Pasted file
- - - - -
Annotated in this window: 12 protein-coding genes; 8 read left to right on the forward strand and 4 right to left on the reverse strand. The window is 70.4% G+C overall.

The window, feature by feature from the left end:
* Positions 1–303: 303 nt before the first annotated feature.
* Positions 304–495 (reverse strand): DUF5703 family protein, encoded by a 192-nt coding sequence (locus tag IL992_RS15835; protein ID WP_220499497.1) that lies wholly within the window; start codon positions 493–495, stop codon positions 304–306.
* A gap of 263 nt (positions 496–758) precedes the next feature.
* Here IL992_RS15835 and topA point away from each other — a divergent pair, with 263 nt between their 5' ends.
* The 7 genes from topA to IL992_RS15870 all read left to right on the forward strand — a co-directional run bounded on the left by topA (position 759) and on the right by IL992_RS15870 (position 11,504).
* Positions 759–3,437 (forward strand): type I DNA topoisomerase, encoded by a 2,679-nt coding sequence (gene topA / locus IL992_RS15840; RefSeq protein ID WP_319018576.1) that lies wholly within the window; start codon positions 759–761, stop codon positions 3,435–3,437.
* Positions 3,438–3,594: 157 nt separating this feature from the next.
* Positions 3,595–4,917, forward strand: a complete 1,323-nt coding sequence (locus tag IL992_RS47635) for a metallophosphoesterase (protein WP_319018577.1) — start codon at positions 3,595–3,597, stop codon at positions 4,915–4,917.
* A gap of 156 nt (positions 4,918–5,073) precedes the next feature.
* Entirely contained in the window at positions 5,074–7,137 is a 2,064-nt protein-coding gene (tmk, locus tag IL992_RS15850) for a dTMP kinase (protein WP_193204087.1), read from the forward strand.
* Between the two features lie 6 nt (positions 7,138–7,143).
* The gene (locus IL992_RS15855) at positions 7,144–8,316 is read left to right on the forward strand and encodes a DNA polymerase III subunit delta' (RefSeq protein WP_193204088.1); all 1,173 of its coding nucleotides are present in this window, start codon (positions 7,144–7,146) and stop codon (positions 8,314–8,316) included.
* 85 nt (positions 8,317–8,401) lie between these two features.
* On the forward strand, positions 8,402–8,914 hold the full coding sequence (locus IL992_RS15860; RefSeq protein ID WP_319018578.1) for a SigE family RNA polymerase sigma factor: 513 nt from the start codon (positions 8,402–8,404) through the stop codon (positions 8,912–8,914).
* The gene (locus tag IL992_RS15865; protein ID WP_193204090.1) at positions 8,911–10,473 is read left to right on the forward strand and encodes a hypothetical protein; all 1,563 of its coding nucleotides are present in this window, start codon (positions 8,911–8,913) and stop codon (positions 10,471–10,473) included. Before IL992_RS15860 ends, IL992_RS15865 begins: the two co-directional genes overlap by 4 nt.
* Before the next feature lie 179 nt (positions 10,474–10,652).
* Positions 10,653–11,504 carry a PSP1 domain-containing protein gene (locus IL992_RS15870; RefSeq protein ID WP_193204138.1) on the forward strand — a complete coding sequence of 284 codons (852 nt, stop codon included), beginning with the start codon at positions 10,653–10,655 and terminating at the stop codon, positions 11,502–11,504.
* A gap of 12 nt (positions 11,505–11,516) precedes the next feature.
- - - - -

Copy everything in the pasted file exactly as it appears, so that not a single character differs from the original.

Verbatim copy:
Annotated in this window: 12 protein-coding genes; 8 read left to right on the forward strand and 4 right to left on the reverse strand. The window is 70.4% G+C overall.

The window, feature by feature from the left end:
* Positions 1–303: 303 nt before the first annotated feature.
* Positions 304–495 (reverse strand): DUF5703 family protein, encoded by a 192-nt coding sequence (locus tag IL992_RS15835; protein ID WP_220499497.1) that lies wholly within the window; start codon positions 493–495, stop codon positions 304–306.
* A gap of 263 nt (positions 496–758) precedes the next feature.
* Here IL992_RS15835 and topA point away from each other — a divergent pair, with 263 nt between their 5' ends.
* The 7 genes from topA to IL992_RS15870 all read left to right on the forward strand — a co-directional run bounded on the left by topA (position 759) and on the right by IL992_RS15870 (position 11,504).
* Positions 759–3,437 (forward strand): type I DNA topoisomerase, encoded by a 2,679-nt coding sequence (gene topA / locus IL992_RS15840; RefSeq protein ID WP_319018576.1) that lies wholly within the window; start codon positions 759–761, stop codon positions 3,435–3,437.
* Positions 3,438–3,594: 157 nt separating this feature from the next.
* Positions 3,595–4,917, forward strand: a complete 1,323-nt coding sequence (locus tag IL992_RS47635) for a metallophosphoesterase (protein WP_319018577.1) — start codon at positions 3,595–3,597, stop codon at positions 4,915–4,917.
* A gap of 156 nt (positions 4,918–5,073) precedes the next feature.
* Entirely contained in the window at positions 5,074–7,137 is a 2,064-nt protein-coding gene (tmk, locus tag IL992_RS15850) for a dTMP kinase (protein WP_193204087.1), read from the forward strand.
* Between the two features lie 6 nt (positions 7,138–7,143).
* The gene (locus IL992_RS15855) at positions 7,144–8,316 is read left to right on the forward strand and encodes a DNA polymerase III subunit delta' (RefSeq protein WP_193204088.1); all 1,173 of its coding nucleotides are present in this window, start codon (positions 7,144–7,146) and stop codon (positions 8,314–8,316) included.
* 85 nt (positions 8,317–8,401) lie between these two features.
* On the forward strand, positions 8,402–8,914 hold the full coding sequence (locus IL992_RS15860; RefSeq protein ID WP_319018578.1) for a SigE family RNA polymerase sigma factor: 513 nt from the start codon (positions 8,402–8,404) through the stop codon (positions 8,912–8,914).
* The gene (locus tag IL992_RS15865; protein ID WP_193204090.1) at positions 8,911–10,473 is read left to right on the forward strand and encodes a hypothetical protein; all 1,563 of its coding nucleotides are present in this window, start codon (positions 8,911–8,913) and stop codon (positions 10,471–10,473) included. Before IL992_RS15860 ends, IL992_RS15865 begins: the two co-directional genes overlap by 4 nt.
* Before the next feature lie 179 nt (positions 10,474–10,652).
* Positions 10,653–11,504 carry a PSP1 domain-containing protein gene (locus IL992_RS15870; RefSeq protein ID WP_193204138.1) on the forward strand — a complete coding sequence of 284 codons (852 nt, stop codon included), beginning with the start codon at positions 10,653–10,655 and terminating at the stop codon, positions 11,502–11,504.
* A gap of 12 nt (positions 11,505–11,516) precedes the next feature.